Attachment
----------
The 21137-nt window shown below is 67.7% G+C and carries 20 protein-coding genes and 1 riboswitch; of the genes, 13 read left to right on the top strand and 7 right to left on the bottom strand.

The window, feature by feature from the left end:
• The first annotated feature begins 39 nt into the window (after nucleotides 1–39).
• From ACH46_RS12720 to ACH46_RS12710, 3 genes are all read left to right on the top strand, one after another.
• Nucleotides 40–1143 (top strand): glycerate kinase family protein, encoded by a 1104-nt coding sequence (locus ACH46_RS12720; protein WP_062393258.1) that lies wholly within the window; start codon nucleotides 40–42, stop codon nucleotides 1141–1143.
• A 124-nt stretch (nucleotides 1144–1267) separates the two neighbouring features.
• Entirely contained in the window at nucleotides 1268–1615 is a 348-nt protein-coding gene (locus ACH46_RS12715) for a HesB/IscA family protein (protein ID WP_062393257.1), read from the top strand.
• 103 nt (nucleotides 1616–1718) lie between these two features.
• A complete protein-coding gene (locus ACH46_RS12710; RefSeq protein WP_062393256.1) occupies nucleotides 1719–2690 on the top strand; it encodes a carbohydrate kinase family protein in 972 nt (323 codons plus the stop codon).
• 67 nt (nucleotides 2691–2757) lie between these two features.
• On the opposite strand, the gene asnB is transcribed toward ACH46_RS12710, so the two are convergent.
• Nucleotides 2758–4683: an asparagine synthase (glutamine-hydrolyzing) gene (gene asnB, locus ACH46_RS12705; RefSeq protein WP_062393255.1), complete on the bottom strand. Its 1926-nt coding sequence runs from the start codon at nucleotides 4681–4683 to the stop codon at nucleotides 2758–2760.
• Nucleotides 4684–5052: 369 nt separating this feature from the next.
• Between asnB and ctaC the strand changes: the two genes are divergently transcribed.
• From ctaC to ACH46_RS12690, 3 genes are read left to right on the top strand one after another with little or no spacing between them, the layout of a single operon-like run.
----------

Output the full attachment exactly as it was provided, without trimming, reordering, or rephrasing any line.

The 21137-nt window shown below is 67.7% G+C and carries 20 protein-coding genes and 1 riboswitch; of the genes, 13 read left to right on the top strand and 7 right to left on the bottom strand.

The window, feature by feature from the left end:
• The first annotated feature begins 39 nt into the window (after nucleotides 1–39).
• From ACH46_RS12720 to ACH46_RS12710, 3 genes are all read left to right on the top strand, one after another.
• Nucleotides 40–1143 (top strand): glycerate kinase family protein, encoded by a 1104-nt coding sequence (locus ACH46_RS12720; protein WP_062393258.1) that lies wholly within the window; start codon nucleotides 40–42, stop codon nucleotides 1141–1143.
• A 124-nt stretch (nucleotides 1144–1267) separates the two neighbouring features.
• Entirely contained in the window at nucleotides 1268–1615 is a 348-nt protein-coding gene (locus ACH46_RS12715) for a HesB/IscA family protein (protein ID WP_062393257.1), read from the top strand.
• 103 nt (nucleotides 1616–1718) lie between these two features.
• A complete protein-coding gene (locus ACH46_RS12710; RefSeq protein WP_062393256.1) occupies nucleotides 1719–2690 on the top strand; it encodes a carbohydrate kinase family protein in 972 nt (323 codons plus the stop codon).
• 67 nt (nucleotides 2691–2757) lie between these two features.
• On the opposite strand, the gene asnB is transcribed toward ACH46_RS12710, so the two are convergent.
• Nucleotides 2758–4683: an asparagine synthase (glutamine-hydrolyzing) gene (gene asnB, locus ACH46_RS12705; RefSeq protein WP_062393255.1), complete on the bottom strand. Its 1926-nt coding sequence runs from the start codon at nucleotides 4681–4683 to the stop codon at nucleotides 2758–2760.
• Nucleotides 4684–5052: 369 nt separating this feature from the next.
• Between asnB and ctaC the strand changes: the two genes are divergently transcribed.
• From ctaC to ACH46_RS12690, 3 genes are read left to right on the top strand one after another with little or no spacing between them, the layout of a single operon-like run.